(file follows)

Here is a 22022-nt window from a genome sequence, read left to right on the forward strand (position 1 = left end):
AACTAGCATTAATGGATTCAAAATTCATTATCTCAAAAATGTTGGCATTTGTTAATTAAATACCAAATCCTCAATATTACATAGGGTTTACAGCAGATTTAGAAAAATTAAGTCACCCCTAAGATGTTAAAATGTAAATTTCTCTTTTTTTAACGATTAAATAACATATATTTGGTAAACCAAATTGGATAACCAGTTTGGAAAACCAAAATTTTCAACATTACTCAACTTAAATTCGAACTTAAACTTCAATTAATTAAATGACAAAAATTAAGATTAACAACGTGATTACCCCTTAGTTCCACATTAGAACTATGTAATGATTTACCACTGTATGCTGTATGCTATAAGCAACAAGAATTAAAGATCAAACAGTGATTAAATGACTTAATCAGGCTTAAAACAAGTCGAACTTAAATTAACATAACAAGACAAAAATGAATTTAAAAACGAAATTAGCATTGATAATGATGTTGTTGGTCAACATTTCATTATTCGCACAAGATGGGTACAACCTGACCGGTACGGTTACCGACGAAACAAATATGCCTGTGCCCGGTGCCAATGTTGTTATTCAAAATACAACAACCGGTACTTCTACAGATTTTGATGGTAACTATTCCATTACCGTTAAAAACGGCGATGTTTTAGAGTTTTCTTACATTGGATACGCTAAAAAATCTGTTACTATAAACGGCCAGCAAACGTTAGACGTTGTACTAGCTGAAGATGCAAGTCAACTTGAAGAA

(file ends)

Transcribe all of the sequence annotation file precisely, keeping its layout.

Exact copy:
Here is a 22022-nt window from a genome sequence, read left to right on the forward strand (position 1 = left end):
AACTAGCATTAATGGATTCAAAATTCATTATCTCAAAAATGTTGGCATTTGTTAATTAAATACCAAATCCTCAATATTACATAGGGTTTACAGCAGATTTAGAAAAATTAAGTCACCCCTAAGATGTTAAAATGTAAATTTCTCTTTTTTTAACGATTAAATAACATATATTTGGTAAACCAAATTGGATAACCAGTTTGGAAAACCAAAATTTTCAACATTACTCAACTTAAATTCGAACTTAAACTTCAATTAATTAAATGACAAAAATTAAGATTAACAACGTGATTACCCCTTAGTTCCACATTAGAACTATGTAATGATTTACCACTGTATGCTGTATGCTATAAGCAACAAGAATTAAAGATCAAACAGTGATTAAATGACTTAATCAGGCTTAAAACAAGTCGAACTTAAATTAACATAACAAGACAAAAATGAATTTAAAAACGAAATTAGCATTGATAATGATGTTGTTGGTCAACATTTCATTATTCGCACAAGATGGGTACAACCTGACCGGTACGGTTACCGACGAAACAAATATGCCTGTGCCCGGTGCCAATGTTGTTATTCAAAATACAACAACCGGTACTTCTACAGATTTTGATGGTAACTATTCCATTACCGTTAAAAACGGCGATGTTTTAGAGTTTTCTTACATTGGATACGCTAAAAAATCTGTTACTATAAACGGCCAGCAAACGTTAGACGTTGTACTAGCTGAAGATGCAAGTCAACTTGAAGAA